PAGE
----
-1

I would like to build a software application; a party planner, that allows the user to register his guests and RSVP.

Managing a guest list of 50-100 people can be tough, and a tool would help out a lot.

But the user would enter private information about other people, without their consent. Obviously, the information would be kept safe, and not be used to any other purpose than what the user decides, and can be deleted/wiped at any time.

I suppose this is the same use case for CRM systems and event registration systems.

How would my application be affected by GDPR and similar laws?

The information the user enters is not supposed to be owned by me, and I have no right or say over what is entered.

  • 1
    You might want to look up what the difference is between a Data Controller and a Data Processor - you can be both, one or the other, or neither, and they have different obligations. – Moo Apr 7 at 22:58
  • @Moo Yes I think you are right. I looked into how existing applications get around this. And they state that the user is the data controller/processor. – André Snede Kock Apr 7 at 23:32
  • 1
    The service itself might be a processor, but the user is almost certainly the controller in this instance. – Moo Apr 7 at 23:33
  • I am no the one who downvoted your question but it certainly is too broad. You might want to take a look at the GDPR and narrow down the scope of your question. Also, your mention of GDPR suggests that this matter most likely is somewhere in the EU, but asking about "similar laws" prompts the question of what jurisdiction you are interested in. Thus you should clarify that as well. – Iñaki Viggers Apr 8 at 10:49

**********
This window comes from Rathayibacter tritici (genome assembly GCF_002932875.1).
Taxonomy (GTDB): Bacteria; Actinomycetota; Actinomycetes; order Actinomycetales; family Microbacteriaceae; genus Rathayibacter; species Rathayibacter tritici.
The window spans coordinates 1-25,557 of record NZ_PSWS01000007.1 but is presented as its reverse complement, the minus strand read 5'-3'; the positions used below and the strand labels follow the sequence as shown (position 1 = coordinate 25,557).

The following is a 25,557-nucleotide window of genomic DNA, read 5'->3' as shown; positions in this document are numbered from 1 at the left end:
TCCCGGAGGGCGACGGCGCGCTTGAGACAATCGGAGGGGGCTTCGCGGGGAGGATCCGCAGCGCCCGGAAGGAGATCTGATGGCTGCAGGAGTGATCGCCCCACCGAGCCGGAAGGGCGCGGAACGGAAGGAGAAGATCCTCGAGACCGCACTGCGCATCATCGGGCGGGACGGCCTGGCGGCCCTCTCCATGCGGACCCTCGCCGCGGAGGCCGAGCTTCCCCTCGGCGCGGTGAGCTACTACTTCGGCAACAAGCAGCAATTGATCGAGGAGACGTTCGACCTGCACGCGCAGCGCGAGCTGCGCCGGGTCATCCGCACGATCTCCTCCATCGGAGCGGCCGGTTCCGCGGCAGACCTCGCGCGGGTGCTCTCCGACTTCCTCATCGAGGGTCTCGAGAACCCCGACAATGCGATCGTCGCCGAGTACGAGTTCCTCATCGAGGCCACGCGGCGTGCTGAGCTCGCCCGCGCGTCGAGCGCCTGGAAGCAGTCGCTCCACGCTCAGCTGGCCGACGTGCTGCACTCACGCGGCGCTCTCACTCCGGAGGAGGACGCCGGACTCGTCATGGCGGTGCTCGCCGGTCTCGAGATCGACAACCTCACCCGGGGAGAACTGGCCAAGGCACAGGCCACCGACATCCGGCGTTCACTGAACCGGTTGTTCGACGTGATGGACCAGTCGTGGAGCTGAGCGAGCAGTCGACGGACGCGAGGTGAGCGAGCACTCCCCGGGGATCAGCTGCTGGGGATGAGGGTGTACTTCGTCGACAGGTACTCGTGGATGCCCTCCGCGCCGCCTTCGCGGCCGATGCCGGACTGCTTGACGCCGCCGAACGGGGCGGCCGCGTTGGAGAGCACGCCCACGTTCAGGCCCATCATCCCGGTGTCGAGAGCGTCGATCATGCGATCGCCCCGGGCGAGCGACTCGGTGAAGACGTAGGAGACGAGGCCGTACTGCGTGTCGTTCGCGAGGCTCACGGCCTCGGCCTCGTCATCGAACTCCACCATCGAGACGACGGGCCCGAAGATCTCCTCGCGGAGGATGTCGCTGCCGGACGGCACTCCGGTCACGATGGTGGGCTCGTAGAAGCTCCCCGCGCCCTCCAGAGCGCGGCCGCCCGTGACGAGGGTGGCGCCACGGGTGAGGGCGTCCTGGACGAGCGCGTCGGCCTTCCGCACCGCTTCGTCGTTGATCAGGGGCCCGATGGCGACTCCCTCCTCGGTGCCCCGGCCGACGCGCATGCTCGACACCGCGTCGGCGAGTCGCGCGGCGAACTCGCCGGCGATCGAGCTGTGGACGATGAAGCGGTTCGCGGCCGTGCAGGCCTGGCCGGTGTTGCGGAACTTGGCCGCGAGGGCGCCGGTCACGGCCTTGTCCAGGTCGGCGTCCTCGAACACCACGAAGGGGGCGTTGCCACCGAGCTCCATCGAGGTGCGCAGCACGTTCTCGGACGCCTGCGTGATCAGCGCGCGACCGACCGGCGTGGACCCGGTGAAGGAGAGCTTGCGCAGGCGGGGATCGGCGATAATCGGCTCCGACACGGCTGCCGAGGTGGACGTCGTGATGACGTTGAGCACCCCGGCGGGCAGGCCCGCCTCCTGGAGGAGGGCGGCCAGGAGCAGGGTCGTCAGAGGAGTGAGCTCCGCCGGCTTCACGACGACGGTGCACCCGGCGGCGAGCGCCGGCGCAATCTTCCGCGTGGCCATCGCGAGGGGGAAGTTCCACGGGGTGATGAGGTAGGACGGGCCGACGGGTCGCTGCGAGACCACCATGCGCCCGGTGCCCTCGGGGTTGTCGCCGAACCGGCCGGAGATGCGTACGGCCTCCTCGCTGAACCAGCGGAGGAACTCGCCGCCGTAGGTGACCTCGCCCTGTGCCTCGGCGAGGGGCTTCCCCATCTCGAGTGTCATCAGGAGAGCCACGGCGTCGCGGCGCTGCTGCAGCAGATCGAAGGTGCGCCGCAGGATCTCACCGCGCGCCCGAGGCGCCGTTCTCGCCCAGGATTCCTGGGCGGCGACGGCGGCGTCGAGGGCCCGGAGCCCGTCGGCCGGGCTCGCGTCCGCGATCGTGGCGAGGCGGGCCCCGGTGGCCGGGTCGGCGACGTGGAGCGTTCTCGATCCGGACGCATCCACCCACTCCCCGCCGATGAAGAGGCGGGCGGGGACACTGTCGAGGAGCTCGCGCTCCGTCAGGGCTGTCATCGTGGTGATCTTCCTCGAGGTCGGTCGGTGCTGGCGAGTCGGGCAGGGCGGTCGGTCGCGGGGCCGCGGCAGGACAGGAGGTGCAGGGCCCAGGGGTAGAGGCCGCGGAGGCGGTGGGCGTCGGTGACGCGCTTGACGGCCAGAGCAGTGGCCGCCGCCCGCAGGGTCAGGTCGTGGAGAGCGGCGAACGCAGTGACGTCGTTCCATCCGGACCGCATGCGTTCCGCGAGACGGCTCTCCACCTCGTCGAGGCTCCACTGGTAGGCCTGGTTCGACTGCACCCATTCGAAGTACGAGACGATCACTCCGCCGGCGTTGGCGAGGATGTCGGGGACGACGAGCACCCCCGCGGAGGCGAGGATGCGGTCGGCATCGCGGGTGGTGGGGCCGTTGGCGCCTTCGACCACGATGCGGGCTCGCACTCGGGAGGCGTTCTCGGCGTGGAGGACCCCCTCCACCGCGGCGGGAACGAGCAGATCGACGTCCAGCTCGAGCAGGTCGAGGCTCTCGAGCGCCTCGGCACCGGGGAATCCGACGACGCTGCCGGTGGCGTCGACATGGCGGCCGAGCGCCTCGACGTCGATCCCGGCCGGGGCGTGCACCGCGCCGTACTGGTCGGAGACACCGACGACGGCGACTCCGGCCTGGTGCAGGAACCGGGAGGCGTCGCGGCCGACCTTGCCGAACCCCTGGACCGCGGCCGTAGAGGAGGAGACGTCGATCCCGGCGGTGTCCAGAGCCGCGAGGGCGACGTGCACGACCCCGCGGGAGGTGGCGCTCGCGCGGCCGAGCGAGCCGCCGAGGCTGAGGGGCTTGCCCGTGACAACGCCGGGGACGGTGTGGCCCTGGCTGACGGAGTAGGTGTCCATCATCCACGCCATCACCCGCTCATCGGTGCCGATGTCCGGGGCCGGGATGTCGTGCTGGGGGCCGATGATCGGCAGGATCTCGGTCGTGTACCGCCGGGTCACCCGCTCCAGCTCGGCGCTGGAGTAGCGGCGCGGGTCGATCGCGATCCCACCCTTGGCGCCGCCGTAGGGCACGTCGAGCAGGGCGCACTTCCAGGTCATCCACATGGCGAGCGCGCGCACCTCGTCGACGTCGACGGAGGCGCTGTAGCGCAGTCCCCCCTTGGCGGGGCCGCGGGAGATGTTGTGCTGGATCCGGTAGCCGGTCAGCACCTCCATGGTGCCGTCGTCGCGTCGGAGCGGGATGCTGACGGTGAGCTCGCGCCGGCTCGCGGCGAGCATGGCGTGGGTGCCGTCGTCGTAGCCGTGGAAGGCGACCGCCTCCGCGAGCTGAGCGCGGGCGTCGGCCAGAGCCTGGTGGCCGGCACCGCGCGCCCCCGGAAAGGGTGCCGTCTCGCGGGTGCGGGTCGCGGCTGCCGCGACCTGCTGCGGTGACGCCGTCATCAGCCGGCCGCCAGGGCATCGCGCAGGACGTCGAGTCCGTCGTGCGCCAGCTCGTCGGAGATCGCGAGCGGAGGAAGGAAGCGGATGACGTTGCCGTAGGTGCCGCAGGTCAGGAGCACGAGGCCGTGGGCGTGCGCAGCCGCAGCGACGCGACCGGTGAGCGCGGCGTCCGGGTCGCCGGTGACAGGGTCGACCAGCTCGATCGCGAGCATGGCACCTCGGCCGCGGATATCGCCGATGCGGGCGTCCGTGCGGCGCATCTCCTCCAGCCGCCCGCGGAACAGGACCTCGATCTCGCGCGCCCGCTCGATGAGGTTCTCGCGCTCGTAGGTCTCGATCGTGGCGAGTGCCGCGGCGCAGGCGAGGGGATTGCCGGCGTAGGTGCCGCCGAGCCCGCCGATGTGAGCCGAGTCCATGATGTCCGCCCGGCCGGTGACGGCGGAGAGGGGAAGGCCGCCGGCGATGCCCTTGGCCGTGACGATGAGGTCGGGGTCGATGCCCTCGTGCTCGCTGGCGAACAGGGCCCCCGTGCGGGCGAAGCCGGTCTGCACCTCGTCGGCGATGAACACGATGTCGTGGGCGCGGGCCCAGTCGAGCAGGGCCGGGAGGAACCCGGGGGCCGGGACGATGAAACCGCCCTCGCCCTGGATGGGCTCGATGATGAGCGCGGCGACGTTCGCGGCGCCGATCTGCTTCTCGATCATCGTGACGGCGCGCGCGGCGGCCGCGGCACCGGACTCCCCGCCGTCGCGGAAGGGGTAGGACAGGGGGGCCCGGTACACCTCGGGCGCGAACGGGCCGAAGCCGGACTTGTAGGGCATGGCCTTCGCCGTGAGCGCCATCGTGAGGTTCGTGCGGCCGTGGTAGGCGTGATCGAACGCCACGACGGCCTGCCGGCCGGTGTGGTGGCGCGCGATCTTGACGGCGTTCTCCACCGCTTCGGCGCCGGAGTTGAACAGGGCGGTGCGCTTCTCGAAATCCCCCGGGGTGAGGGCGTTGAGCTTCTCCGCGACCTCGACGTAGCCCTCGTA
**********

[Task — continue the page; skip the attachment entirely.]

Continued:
• @IñakiViggers Moo already answered my question – André Snede Kock Apr 8 at 14:17
1

The GDPR does not require the consent of the data subjects for processing. The GDPR requires that you have a legal basis for processing per Art 6. Here, there might be a legitimate interest for processing, in particular the legitimate interest of the party planner. Before relying on legitimate interest as a legal basis, you must do a balancing test to ensure that the legitimate interest outweighs the affected rights and freedoms of the data subject. You should also implement safeguards to limit abuse.

However, a key GDPR principle (Art 5) is transparency. Putting up a privacy policy on your website is not good enough, and Art 14 lists various information that you must provide to the data subject if you didn't obtain their personal data from the data subject themselves. You must provide this information within a reasonable period, but at the latest:

  • within one month
  • at the time of the first communication with the data subject
  • when the information is disclosed to a third party

Here, it seems likely that your system would send out invites to all involved persons. In that invite, you should also make the Art 14 information available, in particular the information that the data subject can object (Art 21) to further processing: legitimate interest means opt-out.

The point of being a data controller vs a data processor is a good one, but doesn't quite apply here. A data processor is bound by some contract per Art 28, which is common/necessary in a B2B context. You could structure your signup flow so that such a contract is formed with the party planner, and the party planner would then be the sole data controller who would be responsible for selecting a suitable legal basis and providing information to data subjects.

But don't do that. Such terms would likely run into consumer protection issues and might be unenforceable. Being a processor is also not a get-out-of-jail-free card, because you still have substantial compliance obligations towards the controller.

More reasonably, you and the party planner are joint controllers per Art 26. The party planner is responsible for legally sharing the data about guests with you and for the processing they do, and you are fully responsible for any data processing or storage you do. This is the model under which consumer-facing internet services generally operate.

| improve this answer | |

Your Answer

By clicking “Post Your Answer”, you agree to our terms of service, privacy policy and cookie policy

Not the answer you're looking for? Browse other questions tagged or ask your own question.